Pain researcher to speak at ISU

February 25 2008

TERRE HAUTE • As the inaugural Indiana State University Life Science Initiative Speaker, a research professor will present his investigations into pain.

Theodore Cummins, assistant professor at Indiana University-Purdue University Indianapolis and a researcher with Stark Neurosciences Research Institute, plans to speak on “Inherited Mutations Define the Critical Role of a Sodium Channel in Pain” at 4 p.m. March 4 in Science Building 12. Refreshments will be served at 3:30 p.m.

“The idea of the Life Science Initiative Speaker was to bring in a scientist from a medical school to present their research and meet with students,” said Rusty Gonser, assistant professor of life sciences at Indiana State University. “This speaker series will be aligned with the pre-med club and students will choose who they would like to visit the campus and will host the speaker.”

Justin Hallgren, a master’s degree student in life sciences, suggested Cummins as the inaugural speaker.

“My interests are primarily in pharmacology and neuroscience and Dr. Cummins happens to be involved with both,” Hallgren said. “At the Indiana University School of Medicine, the neuroscience program is interdepartmental so anyone who is in the pharmacology department and with Stark Neurosciences is of great interest to me.”

Cummins’ research focuses on the role of sodium channels in neuropathic pain and investigating the role of sodium channels in genetic diseases. He has found that sodium channel mutations have been identified in patients with epilepsy and musculoskeletal diseases.

The Life Sciences Seminar Series is an opportunity for students at ISU to be exposed to on-going research at leading institutions, Gonser said.

“It’s an opportunity for them to hear from some of the cutting-edge scientists in the U.S., if not the world,” he said. “That scientific community and culture is being brought to ISU and the students get to walk away with their knowledge.”

Hallgren agrees.

“The major medically-relevant research areas here at ISU are for the most part microbiology/immunology and cancer,” he said. “In my opinion, seminar is a good way to expose students, especially the undergrads, to some of the more specialized biology disciplines.”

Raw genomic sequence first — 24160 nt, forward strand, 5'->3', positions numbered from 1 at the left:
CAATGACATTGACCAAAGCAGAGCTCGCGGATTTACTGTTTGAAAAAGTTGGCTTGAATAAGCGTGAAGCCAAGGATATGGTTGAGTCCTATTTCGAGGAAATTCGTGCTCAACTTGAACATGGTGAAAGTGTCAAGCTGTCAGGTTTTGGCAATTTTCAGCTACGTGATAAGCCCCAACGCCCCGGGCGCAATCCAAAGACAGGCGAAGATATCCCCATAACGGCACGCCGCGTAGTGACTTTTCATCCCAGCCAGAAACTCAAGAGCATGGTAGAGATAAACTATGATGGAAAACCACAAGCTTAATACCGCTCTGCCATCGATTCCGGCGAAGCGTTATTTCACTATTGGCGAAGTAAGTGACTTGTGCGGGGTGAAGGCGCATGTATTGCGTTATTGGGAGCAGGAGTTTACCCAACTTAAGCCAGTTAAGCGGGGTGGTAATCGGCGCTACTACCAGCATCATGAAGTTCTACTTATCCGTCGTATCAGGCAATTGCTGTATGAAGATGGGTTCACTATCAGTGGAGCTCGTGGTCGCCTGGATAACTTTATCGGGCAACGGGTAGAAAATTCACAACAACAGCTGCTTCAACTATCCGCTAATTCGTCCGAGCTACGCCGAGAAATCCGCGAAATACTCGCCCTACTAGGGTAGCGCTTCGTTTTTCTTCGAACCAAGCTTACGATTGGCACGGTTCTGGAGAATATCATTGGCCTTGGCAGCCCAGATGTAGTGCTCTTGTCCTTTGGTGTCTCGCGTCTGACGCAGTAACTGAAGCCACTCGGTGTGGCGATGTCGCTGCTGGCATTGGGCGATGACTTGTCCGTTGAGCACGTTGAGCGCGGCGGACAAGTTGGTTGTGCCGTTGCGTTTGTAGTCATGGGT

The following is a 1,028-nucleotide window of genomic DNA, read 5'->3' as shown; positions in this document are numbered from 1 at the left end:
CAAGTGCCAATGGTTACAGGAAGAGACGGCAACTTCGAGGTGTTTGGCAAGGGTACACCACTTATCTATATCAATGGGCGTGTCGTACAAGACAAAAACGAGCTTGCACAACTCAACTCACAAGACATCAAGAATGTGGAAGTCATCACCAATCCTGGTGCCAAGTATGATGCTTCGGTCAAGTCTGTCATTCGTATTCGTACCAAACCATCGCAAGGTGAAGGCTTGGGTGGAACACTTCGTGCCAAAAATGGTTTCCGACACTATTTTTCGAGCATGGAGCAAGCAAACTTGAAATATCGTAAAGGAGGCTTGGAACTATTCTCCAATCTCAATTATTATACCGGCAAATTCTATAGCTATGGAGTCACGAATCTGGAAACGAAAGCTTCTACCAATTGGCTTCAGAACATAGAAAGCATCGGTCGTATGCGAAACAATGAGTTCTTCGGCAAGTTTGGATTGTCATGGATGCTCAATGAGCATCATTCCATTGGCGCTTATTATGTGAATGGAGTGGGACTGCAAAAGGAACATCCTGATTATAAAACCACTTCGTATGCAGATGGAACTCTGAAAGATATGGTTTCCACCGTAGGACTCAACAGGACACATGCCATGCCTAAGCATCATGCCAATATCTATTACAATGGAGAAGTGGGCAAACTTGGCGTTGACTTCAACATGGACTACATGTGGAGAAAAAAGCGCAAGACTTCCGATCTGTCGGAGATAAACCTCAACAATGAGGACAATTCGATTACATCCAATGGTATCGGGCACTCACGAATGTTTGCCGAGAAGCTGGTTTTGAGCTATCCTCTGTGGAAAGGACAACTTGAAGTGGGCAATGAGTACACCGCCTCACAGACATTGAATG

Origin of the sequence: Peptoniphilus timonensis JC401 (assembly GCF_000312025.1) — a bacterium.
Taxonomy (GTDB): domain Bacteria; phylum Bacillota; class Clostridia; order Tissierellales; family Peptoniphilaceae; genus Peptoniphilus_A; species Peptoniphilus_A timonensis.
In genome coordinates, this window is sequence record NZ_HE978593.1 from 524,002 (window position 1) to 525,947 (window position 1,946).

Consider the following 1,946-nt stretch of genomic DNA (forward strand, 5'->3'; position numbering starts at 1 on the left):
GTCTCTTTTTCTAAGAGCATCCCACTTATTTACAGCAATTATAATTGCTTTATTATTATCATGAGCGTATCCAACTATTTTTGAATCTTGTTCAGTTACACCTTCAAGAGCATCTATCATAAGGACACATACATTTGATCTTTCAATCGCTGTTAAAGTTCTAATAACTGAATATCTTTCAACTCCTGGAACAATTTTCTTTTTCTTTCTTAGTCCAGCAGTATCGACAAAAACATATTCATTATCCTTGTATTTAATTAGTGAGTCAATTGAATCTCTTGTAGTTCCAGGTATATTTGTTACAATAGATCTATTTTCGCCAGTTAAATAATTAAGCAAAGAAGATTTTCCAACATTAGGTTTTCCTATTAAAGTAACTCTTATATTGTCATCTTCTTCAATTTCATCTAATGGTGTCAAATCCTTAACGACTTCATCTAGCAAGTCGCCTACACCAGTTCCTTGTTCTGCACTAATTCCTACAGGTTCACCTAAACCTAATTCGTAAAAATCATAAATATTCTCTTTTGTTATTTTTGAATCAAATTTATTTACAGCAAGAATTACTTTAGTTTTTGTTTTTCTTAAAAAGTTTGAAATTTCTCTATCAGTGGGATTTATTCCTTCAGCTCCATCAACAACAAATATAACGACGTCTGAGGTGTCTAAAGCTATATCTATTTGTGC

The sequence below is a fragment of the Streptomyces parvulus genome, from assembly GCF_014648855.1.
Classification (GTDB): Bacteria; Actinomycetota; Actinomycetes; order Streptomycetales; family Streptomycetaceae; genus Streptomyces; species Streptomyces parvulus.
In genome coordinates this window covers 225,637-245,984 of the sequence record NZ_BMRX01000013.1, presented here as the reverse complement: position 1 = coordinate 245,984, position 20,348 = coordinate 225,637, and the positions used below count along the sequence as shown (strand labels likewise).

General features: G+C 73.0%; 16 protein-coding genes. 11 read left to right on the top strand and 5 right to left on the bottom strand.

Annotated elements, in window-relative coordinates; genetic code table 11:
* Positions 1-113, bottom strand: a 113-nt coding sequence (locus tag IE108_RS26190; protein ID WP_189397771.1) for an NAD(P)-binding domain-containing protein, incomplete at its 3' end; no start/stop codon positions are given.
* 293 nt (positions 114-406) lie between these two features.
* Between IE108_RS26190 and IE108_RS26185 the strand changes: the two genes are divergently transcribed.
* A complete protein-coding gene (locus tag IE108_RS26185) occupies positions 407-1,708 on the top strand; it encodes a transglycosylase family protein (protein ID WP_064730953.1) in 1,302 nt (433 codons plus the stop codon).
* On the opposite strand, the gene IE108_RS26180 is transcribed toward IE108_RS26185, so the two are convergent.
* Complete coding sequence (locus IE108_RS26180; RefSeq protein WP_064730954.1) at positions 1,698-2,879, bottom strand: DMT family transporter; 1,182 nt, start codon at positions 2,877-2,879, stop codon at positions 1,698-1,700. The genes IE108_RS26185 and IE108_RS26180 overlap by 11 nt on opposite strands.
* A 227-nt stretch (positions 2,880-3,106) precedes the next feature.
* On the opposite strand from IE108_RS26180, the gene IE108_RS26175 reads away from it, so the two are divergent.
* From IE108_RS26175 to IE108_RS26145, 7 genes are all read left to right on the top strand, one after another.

Future speakers in the series, which is free and open to the public, are:

- Third Annual Double Helix Speaker, Dr. Terri Lear from the University of Kentucky, who will speak on equine genomics on March 25.

- Inaugural Women in Science Speaker, Dr. Sari van Anders from Indiana University, who will speak on “Associations Between Sexuality and Testosterone in Humans” on April 8.

- Inaugural Earth Day Speaker Dr. Brent Yarnal from Pennsylvania State University, who will speak on climate change mitigation on April 22.

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Contact: Rusty Gonser, Indiana State University assistant professor of life sciences, at 812- 237-2395 or rgonser@isugw.indstate.edu

Writer: Jennifer Sicking, Indiana State University assistant director of media relations, at 812-237-7972 or jsicking@isugw.indstate.edu

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Story Highlights

Theodore Cummins, assistant professor at Indiana University-Purdue University Indianapolis and a researcher with Stark Neurosciences Research Institute, plans to speak on "Inherited Mutations Define the Critical Role of a Sodium Channel in Pain" at 4 p.m. March 4 in Science Building 12. Refreshments will be served at 3:30 p.m.

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